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Housing Benefit (Rent Restrictions)

Ms Buck: To ask the Secretary of State for Work and Pensions what estimate he has made of total housing benefit expenditure on private accommodation used for housing families in temporary accommodation in 2001–02. [91691]

Malcolm Wicks: The March 2002 report, "More than a roof" and the Government's response to it set out a challenging new approach to tackling homelessness. Specific measures include changes to Housing Benefit (HB) rules worth around £10 million to boost incentives for private sector leasing by local authorities.

HB expenditure for temporary accommodation is recorded where the accommodation is arranged by or through the Council. However, expenditure is not identified separately where a homeless person finds his/her board and lodging accommodation or where the council has no licensed or short-term lease accommodation available. Therefore it is not possible to reliably estimate total HB expenditure on private accommodation used for housing families in temporary accommodation in 2001–02.

Local Housing Allowance

Geraldine Smith: To ask the Secretary of State for Work and Pensions what the Government's plans are to introduce a standard local housing allowance to replace housing benefit; when the plan's changes will be introduced throughout the UK; and in which areas the reforms are being piloted. [97318]

Malcolm Wicks: The Standard Local Housing Allowances (SLHA) will provide a better, quicker service based on simpler, clearer rules. It will allow people to know in advance what housing benefit support they will receive, promote choice and personal responsibility, and bridge the gap between benefit and work by allowing tenants to budget for their own rent.

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Details of our proposals are in the prospectus,"Building Choice and Responsibility: a radical agenda for Housing Benefit", a copy of which is in the Library.

We will be piloting the SLHA in 10 pathfinder local authorities (Blackpool, Brighton and Hove, Conwy, Coventry, Edinburgh, Leeds, Lewisham, Middlesbrough, North East Lincolnshire and Teignbridge). All 10 local authorities have accepted our invitation to participate in the pilot, based on our commitment to meet all reasonable costs. The scheme will be based on local reference rents and these local authorities were selected to reflect a wide range of housing market conditions, including areas with high value rented properties.

Extension of SLHA throughout the rest of the country will depend on the results of our evaluation of the pilot scheme.


Mr. Drew: To ask the Secretary of State for Work and Pensions what plans he has to provide an alternative method to people to drawing their pension in person, when they suffer from sudden illness, from April. [100564]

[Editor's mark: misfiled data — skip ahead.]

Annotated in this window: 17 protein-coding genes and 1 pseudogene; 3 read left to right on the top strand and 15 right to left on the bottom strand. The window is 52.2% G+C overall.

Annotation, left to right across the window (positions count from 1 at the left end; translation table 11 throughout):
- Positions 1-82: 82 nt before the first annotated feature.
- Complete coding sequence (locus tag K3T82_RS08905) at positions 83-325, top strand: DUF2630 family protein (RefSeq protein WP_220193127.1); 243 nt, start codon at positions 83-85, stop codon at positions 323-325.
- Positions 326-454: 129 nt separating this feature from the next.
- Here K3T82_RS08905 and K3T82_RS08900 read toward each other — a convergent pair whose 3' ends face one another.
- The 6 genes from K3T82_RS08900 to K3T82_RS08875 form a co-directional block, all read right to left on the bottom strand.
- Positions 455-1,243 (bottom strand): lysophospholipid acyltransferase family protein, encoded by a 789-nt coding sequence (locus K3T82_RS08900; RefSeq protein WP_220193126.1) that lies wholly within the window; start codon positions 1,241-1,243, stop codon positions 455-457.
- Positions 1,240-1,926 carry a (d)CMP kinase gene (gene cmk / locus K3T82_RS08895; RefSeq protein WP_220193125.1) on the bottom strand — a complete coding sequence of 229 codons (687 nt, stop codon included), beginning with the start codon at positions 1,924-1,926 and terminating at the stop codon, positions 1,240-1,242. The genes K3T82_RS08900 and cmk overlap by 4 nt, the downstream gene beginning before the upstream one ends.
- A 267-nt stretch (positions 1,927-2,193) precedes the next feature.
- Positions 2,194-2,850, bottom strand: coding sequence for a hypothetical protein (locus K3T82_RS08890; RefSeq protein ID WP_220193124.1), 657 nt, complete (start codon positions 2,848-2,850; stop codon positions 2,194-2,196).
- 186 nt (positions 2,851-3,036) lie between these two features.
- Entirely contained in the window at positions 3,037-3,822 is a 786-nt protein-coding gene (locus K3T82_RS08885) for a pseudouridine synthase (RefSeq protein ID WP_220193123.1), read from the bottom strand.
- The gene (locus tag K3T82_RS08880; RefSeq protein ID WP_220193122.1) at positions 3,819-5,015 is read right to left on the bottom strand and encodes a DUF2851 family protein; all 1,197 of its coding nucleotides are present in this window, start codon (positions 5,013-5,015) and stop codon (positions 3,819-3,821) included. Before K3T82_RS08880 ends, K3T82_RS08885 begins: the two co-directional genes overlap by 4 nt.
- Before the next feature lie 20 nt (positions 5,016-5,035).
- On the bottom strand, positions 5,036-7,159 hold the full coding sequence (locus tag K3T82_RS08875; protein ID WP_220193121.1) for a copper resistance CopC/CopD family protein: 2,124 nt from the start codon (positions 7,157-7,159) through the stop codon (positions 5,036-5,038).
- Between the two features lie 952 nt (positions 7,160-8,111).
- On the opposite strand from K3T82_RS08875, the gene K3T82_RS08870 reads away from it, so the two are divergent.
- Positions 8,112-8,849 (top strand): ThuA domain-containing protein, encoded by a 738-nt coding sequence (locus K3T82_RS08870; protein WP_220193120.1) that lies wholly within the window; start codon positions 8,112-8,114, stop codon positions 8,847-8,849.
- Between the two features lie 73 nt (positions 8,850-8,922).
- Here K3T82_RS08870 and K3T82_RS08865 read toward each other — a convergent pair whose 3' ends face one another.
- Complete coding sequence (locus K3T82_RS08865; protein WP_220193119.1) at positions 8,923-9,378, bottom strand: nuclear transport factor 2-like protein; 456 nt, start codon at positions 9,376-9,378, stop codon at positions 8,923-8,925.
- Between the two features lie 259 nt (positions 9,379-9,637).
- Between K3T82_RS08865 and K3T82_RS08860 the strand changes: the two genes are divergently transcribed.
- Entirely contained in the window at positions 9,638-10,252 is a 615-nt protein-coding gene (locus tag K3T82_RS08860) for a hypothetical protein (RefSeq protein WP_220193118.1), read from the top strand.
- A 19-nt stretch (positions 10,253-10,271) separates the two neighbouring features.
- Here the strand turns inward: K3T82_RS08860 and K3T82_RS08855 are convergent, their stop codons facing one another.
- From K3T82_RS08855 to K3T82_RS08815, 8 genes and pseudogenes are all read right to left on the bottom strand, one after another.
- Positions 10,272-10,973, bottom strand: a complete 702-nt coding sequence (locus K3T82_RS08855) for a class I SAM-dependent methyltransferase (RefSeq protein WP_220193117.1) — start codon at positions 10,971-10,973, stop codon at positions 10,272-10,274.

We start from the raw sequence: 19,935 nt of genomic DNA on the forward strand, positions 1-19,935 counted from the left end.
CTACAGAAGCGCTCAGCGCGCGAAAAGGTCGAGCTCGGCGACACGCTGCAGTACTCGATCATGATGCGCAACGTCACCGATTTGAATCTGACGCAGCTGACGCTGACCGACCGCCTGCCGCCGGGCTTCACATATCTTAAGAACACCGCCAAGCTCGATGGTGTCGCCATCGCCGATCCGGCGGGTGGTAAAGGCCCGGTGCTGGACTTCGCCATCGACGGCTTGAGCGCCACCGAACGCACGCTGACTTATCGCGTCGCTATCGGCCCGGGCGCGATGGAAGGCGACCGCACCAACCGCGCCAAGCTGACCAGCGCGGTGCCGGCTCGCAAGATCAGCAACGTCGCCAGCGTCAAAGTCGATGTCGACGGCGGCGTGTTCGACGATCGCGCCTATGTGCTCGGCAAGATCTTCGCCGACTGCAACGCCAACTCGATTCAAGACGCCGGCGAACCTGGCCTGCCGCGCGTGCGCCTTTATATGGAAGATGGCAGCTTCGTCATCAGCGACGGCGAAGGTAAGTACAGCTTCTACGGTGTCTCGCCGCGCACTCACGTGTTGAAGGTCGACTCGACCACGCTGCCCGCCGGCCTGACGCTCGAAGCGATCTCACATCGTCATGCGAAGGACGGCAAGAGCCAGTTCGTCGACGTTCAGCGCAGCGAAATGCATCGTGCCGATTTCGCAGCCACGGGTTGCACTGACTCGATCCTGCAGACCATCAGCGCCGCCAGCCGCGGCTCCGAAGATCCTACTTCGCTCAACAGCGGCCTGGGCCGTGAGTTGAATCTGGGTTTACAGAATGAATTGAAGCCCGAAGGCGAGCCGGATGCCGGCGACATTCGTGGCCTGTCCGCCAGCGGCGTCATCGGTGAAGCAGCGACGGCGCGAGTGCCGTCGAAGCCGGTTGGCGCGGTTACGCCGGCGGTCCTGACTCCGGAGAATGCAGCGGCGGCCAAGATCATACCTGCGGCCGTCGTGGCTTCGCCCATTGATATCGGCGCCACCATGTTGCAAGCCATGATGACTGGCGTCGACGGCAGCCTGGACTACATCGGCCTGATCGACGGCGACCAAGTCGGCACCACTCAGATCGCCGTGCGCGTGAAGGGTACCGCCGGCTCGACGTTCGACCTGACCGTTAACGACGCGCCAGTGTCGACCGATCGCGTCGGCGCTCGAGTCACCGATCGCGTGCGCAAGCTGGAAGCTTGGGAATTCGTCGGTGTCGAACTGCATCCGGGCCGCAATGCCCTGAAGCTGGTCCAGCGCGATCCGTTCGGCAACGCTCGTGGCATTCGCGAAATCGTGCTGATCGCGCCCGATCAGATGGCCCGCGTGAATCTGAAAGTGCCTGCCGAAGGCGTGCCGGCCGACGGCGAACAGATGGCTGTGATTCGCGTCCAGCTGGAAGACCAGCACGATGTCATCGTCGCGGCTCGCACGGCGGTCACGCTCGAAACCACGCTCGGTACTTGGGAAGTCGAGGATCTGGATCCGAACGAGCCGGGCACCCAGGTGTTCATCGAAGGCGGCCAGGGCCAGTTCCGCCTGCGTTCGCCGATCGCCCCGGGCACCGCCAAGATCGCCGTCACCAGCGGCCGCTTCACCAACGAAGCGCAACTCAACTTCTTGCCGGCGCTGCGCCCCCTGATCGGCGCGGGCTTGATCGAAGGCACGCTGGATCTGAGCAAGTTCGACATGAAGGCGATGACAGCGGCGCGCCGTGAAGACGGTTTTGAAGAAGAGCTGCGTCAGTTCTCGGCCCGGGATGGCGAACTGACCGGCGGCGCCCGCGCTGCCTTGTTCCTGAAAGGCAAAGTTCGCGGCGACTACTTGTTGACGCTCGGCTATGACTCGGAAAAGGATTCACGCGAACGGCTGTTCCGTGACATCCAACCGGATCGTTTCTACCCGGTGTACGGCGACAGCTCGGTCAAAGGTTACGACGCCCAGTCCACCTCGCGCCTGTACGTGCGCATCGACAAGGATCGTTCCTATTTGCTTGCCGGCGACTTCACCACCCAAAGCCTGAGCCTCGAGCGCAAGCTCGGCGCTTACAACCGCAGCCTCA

Malcolm Wicks: If someone cannot get out to collect their state pension which is paid into an account then they can give authority for someone they trust to do this. The precise arrangements will depend on the type of account they have. If the customer could not make alternative arrangements to draw their state pension, the Department currently has arrangements in place to ensure vulnerable customers do not suffer hardship.

Pensions (Casual Agents)

Mr. Drew: To ask the Secretary of State for Work and Pensions how many people draw their pensions through post offices using casual agents. [100563]

Malcolm Wicks: Information on the number of people who draw their pensions through post offices using casual agents is not available.

There is a facility available for all benefit and pension recipients to allow an individual to complete the reverse of a giro cheque or payment foil from their order book, which gives authorisation to someone to act as their agent on a one-off or temporary basis, without notifying the Department.

Post Office Card Accounts

Mr. Drew: To ask the Secretary of State for Work and Pensions what steps he will take to advertise the benefit of the post office card accounts to those recipients of (a) war pensions and (b) child benefit who have already been contacted about changes in the method of benefits payments, prior to the start-up of the Post Office card account. [100565]

Malcolm Wicks: Those people who have already been contacted about the move to direct payment received a mailing with information which clearly set out the account options. The information material set out the key features of the various accounts and explained how people can access their money at the Post Office, if they wish to do so and what to do if they wanted a Post Office card account. War pension and child benefit customers

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who have already opted for a Post Office card account after receiving the mailing will be contacted after April when the account becomes available.

University Students (Work Placements)